http://www.washingtonpost.com/wp-dyn/co ... 00085.html

FLAX is an important clothing brand that we should think about more often.
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Re: Long articles that are worth reading

Postby khayandhi » Sat Oct 08, 2016 7:38 pm

book club thread x articles thread: I've been rereading Manto's "Letters to Uncle Sam". They're still pretty topical. Here's one.

I like the American way of life. I also like the design of your casual-wear shirt. It is both a good design and a good billboard. You can print the latest propaganda item on it every day and move from Shezan to Coffee House to Chinese Lunch Home so that everyone can read it.

But why don't you send us trousers as well? Don't you ever take off your trousers? If you do, you probably ship them to India. There has to be a strategy to it because you send us jackets but no trousers which you send to India. When there is a war, it will be your jackets and your trousers. These two will fight each other using arms supplied by you.
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Re: Long articles that are worth reading

Postby bels » Tue Oct 11, 2016 10:30 am

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http://www.newyorker.com/magazine/2016/ ... -and-today

maybe along with the synchronised global workers revolution we can have some nice, dehumanising, modernist housing projects

http://www.nytimes.com/2016/10/06/t-mag ... .html?_r=0

Wish i could find an article like that Karlo one about L A C A N so I can understand what william and miles are talking about when we play table tennis.
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Re: Long articles that are worth reading

Postby qalandar » Sat Nov 19, 2016 8:25 pm

Not a long article but a short story

The Sniper
by Liam O'Flaherty (1897-1984)
Approximate Word Count: 1619


The long June twilight faded into night. Dublin lay enveloped in darkness but for the dim light of the moon that shone through fleecy clouds, casting a pale light as of approaching dawn over the streets and the dark waters of the Liffey. Around the beleaguered Four Courts the heavy guns roared. Here and there through the city, machine guns and rifles broke the silence of the night, spasmodically, like dogs barking on lone farms. Republicans and Free Staters were waging civil war.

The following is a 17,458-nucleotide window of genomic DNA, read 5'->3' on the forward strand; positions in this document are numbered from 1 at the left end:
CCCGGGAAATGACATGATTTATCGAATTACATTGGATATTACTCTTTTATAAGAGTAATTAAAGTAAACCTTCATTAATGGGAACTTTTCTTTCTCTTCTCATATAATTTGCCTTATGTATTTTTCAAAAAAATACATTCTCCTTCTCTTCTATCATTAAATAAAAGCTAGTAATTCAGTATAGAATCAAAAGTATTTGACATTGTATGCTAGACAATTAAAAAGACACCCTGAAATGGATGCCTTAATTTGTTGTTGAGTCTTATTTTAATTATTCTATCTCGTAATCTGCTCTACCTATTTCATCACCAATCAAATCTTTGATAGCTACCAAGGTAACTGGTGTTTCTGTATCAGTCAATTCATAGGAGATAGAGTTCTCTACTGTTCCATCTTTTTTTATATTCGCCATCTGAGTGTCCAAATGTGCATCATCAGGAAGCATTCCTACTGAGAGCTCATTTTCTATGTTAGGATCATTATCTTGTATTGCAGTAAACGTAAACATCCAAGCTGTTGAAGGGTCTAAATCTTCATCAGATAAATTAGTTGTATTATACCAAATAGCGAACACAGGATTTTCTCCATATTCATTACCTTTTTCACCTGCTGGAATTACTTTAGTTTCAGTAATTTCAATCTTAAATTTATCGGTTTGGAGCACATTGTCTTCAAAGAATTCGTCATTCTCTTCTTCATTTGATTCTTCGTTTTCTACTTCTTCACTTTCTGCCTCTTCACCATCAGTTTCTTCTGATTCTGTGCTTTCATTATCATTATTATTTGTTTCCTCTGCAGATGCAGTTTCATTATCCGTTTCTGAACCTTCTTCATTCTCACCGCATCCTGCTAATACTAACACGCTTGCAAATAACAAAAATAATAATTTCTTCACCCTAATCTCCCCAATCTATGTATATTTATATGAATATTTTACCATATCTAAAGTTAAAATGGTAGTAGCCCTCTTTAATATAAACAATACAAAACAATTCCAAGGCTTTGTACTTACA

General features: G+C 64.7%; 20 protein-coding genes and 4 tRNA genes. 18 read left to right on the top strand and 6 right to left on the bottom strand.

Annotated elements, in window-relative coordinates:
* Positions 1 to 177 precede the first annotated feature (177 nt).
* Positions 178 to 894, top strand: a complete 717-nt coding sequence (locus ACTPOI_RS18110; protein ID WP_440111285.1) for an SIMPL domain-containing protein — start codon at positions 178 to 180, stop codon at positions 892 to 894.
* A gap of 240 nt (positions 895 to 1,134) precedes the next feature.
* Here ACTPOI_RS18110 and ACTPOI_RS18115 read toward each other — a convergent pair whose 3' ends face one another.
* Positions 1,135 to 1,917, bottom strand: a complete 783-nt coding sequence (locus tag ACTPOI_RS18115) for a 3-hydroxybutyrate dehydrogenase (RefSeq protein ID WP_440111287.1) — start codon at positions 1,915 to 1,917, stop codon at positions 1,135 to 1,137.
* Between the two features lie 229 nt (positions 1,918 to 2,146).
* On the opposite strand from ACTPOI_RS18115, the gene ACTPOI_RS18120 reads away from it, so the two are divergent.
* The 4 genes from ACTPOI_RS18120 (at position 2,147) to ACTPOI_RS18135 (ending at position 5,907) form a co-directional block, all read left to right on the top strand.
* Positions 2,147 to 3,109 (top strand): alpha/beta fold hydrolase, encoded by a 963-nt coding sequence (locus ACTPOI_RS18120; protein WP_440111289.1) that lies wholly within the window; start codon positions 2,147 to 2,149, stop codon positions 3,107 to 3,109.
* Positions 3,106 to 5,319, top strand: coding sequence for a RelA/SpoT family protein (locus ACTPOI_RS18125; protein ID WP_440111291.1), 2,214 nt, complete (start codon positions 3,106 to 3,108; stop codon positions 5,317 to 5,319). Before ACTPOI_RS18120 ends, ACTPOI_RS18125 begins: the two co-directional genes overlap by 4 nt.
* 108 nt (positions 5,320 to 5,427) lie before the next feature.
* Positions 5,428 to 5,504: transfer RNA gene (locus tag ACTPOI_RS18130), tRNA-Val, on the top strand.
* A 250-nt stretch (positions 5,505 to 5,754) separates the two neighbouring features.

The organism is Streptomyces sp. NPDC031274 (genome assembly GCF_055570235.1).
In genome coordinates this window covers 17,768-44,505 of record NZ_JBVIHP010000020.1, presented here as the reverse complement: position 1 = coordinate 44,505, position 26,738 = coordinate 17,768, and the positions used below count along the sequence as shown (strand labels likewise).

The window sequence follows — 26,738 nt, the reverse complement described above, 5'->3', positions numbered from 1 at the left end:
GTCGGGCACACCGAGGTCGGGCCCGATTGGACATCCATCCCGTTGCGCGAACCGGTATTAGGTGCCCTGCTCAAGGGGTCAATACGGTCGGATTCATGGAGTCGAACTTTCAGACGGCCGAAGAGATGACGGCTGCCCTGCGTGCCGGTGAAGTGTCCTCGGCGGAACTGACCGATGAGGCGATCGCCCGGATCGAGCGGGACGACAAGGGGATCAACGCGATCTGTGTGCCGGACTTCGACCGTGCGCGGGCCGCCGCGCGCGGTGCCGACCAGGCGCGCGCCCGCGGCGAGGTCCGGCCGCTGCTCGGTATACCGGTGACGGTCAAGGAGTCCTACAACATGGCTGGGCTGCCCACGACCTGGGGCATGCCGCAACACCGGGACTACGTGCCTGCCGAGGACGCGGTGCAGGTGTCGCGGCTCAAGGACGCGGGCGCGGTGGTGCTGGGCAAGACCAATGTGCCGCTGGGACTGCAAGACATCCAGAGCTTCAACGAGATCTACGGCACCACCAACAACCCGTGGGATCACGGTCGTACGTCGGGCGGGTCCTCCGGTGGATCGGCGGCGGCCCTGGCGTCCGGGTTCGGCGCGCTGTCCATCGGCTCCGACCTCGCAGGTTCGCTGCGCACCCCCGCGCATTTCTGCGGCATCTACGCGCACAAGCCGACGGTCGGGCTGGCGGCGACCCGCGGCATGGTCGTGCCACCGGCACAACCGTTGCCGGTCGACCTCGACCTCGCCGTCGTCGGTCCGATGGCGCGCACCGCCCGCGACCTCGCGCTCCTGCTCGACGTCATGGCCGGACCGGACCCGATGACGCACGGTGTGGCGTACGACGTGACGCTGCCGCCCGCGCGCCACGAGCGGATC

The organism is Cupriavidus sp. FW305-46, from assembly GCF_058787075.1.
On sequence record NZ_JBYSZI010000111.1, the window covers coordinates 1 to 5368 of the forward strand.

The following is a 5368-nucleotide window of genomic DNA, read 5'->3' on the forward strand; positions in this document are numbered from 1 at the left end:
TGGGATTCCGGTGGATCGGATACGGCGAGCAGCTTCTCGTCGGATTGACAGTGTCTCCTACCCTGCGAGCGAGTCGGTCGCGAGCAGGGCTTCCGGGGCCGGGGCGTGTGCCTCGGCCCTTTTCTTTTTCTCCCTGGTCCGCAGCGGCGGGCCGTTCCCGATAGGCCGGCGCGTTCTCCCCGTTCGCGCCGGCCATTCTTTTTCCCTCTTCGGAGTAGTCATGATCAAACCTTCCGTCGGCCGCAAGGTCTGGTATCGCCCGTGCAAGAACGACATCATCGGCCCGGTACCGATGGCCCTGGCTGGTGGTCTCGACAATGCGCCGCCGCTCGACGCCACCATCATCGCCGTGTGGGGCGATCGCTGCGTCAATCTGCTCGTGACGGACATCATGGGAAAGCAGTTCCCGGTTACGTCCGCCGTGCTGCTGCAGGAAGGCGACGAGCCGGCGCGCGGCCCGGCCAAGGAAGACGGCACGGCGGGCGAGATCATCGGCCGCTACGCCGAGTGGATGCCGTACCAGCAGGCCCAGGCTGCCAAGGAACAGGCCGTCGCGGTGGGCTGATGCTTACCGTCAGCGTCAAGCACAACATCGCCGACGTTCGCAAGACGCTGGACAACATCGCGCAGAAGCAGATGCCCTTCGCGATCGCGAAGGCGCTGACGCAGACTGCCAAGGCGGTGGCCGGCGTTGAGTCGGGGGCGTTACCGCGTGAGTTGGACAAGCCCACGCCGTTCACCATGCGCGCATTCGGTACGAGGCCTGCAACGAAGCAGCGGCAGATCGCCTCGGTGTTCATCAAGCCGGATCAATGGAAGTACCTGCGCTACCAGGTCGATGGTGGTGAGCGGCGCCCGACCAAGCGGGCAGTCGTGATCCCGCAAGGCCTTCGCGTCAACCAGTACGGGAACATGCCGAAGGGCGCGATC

On a rooftop near O'Connell Bridge, a Republican sniper lay watching. Beside him lay his rifle and over his shoulders was slung a pair of field glasses. His face was the face of a student, thin and ascetic, but his eyes had the cold gleam of the fanatic. They were deep and thoughtful, the eyes of a man who is used to looking at death.

He was eating a sandwich hungrily. He had eaten nothing since morning. He had been too excited to eat. He finished the sandwich, and, taking a flask of whiskey from his pocket, he took a short drought. Then he returned the flask to his pocket. He paused for a moment, considering whether he should risk a smoke. It was dangerous. The flash might be seen in the darkness, and there were enemies watching. He decided to take the risk.

Placing a cigarette between his lips, he struck a match, inhaled the smoke hurriedly and put out the light. Almost immediately, a bullet flattened itself against the parapet of the roof. The sniper took another whiff and put out the cigarette. Then he swore softly and crawled away to the left.
Cautiously he raised himself and peered over the parapet. There was a flash and a bullet whizzed over his head. He dropped immediately. He had seen the flash. It came from the opposite side of the street.

He rolled over the roof to a chimney stack in the rear, and slowly drew himself up behind it, until his eyes were level with the top of the parapet. There was nothing to be seen--just the dim outline of the opposite housetop against the blue sky. His enemy was under cover.